New fines to protect Rome from vandals

Rome publishes list of fines to discourage bad behaviour in the city.

Rome's new legislation governing decorum in the capital is now in force, along with newly-established fines, after the city updated a raft of regulations dating back to 1946.

The new rules are designed to assist the Polizia Urbana di Roma Capitale or municipal police in curtailing vandalism or inappropriate behaviour in the city.

The fines, which are reduced if paid immediately, range from €160 to €450 for those caught entering the waters of, or climbing on, Rome's historic fountains.

There is a minumum fine of €400 for vandalising historic sites, monuments or churches; between €160 and €400 for the sale and consumption of alcohol in the street; and a so-called daspo or temporary ban on individuals from returning to the area in which they caused an offence, from 48 hours to 60 days.

Tourists brawling over the perfect selfie at Trevi Fountain. Photo RomaToday.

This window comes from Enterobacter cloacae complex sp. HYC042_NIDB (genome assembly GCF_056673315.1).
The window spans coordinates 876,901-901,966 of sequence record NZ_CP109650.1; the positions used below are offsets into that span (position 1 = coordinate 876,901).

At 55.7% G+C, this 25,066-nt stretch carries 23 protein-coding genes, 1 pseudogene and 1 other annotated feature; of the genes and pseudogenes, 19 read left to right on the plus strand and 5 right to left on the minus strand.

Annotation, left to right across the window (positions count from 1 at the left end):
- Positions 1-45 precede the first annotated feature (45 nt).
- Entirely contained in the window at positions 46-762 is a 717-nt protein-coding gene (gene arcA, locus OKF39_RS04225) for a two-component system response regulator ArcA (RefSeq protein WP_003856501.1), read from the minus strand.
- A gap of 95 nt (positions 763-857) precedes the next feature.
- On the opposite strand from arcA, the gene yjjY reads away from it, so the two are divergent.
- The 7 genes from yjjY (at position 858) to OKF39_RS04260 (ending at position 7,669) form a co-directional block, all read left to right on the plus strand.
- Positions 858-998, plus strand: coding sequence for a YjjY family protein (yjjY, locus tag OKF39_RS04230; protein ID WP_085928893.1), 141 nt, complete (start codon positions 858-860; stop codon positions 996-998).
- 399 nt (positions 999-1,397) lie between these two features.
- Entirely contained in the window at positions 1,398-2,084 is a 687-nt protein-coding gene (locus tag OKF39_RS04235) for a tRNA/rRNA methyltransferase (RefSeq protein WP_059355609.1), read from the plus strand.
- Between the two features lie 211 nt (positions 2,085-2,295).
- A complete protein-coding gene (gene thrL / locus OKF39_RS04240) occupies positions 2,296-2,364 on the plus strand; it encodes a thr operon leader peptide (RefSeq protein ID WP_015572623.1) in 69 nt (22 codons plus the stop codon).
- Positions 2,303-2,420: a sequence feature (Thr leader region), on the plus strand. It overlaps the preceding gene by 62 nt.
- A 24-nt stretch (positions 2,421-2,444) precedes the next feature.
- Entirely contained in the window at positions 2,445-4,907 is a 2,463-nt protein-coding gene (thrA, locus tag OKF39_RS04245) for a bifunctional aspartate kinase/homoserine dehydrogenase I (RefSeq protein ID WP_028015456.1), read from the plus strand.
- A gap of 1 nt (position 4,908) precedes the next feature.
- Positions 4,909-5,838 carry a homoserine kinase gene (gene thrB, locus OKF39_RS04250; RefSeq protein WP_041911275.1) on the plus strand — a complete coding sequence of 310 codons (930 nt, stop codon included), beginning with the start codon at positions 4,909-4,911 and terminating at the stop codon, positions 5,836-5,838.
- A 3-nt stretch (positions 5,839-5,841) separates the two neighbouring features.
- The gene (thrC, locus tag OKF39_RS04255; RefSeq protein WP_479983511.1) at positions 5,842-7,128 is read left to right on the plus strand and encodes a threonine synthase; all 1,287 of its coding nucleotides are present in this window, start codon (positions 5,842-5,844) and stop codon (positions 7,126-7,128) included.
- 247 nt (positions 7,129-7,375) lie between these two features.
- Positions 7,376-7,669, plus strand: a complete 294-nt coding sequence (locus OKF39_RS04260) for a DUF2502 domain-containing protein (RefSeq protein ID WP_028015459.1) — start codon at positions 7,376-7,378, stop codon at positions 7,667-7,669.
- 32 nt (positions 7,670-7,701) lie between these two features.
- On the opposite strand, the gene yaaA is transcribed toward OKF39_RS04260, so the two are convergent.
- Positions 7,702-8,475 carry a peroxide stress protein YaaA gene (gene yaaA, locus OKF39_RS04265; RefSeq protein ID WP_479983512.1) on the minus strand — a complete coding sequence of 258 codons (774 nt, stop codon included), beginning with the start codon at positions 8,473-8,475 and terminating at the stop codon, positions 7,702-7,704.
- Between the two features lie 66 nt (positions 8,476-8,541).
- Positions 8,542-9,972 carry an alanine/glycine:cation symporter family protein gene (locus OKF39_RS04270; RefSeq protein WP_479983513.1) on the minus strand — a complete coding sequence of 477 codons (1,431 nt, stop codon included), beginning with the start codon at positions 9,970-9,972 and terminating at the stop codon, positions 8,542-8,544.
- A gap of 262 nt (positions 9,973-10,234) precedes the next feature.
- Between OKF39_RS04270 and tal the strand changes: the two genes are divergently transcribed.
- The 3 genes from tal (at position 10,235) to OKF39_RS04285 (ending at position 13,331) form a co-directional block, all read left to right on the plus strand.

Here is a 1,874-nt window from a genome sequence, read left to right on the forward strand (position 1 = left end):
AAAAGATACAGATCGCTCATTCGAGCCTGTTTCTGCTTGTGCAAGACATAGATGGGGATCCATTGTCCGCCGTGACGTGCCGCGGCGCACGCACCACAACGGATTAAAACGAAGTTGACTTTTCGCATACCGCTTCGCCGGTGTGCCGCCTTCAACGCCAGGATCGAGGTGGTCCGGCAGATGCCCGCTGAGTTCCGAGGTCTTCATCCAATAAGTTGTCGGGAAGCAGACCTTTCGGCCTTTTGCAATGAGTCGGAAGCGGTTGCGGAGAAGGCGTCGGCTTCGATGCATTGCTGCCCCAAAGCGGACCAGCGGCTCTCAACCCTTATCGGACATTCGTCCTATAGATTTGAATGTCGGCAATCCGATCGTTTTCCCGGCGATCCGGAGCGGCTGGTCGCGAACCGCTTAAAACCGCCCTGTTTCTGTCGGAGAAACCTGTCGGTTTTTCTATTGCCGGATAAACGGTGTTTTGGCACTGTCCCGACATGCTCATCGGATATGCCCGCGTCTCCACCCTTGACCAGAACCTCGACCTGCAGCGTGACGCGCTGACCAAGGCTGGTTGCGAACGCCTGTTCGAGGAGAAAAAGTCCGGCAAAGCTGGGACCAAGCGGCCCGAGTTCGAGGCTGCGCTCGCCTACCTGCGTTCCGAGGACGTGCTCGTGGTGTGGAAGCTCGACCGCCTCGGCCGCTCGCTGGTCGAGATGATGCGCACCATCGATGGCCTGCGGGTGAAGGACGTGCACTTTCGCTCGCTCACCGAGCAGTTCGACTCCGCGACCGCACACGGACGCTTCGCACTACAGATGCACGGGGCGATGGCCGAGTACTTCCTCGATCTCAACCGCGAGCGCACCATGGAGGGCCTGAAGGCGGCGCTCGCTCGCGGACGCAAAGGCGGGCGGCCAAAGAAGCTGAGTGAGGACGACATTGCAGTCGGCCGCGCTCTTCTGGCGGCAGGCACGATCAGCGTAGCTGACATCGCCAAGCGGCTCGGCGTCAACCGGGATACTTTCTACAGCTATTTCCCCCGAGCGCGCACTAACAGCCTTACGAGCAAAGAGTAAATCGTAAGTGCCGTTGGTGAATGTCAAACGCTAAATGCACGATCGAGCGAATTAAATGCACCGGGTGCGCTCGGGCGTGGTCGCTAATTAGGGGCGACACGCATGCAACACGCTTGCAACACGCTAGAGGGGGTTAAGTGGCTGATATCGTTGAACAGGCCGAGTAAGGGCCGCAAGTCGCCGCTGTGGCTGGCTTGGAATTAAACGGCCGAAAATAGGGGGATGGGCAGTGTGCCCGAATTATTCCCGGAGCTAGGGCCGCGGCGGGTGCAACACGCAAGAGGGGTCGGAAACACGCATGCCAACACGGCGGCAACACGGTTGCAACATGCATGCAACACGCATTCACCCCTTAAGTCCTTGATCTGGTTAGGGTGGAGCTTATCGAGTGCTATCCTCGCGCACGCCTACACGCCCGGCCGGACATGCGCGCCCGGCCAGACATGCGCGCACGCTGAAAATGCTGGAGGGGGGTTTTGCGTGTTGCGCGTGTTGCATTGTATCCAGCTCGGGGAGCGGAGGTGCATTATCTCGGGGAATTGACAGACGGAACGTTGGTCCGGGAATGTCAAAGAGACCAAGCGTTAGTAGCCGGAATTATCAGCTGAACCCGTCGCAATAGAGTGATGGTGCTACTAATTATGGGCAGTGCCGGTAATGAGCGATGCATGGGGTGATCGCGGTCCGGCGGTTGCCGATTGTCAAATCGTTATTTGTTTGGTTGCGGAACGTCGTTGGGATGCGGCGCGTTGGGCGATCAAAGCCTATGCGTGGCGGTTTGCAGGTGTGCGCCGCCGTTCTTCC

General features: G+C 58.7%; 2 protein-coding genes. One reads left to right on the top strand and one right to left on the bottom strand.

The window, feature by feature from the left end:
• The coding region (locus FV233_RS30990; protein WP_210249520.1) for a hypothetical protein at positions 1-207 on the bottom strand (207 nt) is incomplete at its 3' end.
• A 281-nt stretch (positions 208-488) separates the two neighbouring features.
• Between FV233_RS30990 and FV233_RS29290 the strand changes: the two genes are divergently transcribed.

The news will be of particular interest to tourists who continue to make headlines for behaving badly in Rome. In the last two years alone there have been 40 cases of vandalism at the Colosseum - all by tourists - according to Italian newspaper Corriere della Sera, while despite regular international headlines, visitors to Rome continue to get caught (and fined) for jumping into the city's historic fountains.

Rome mayor Virginia Raggi said the new legislation provides a "complete and effective" way for police to protect the city, making permanent 73-year-old laws which until now were renewed temporarily each year.

For full list of legislation, and fines, see city website.

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Wanted in Rome is a monthly magazine in English for expatriates in Rome established in 1985. The magazine covers Rome news stories that may be of interest to English and Italian speaking residents, and tourists as well. The publication also offers classifieds, photos, information on events, museums, churches, galleries, exhibits, fashion, food, and local travel.
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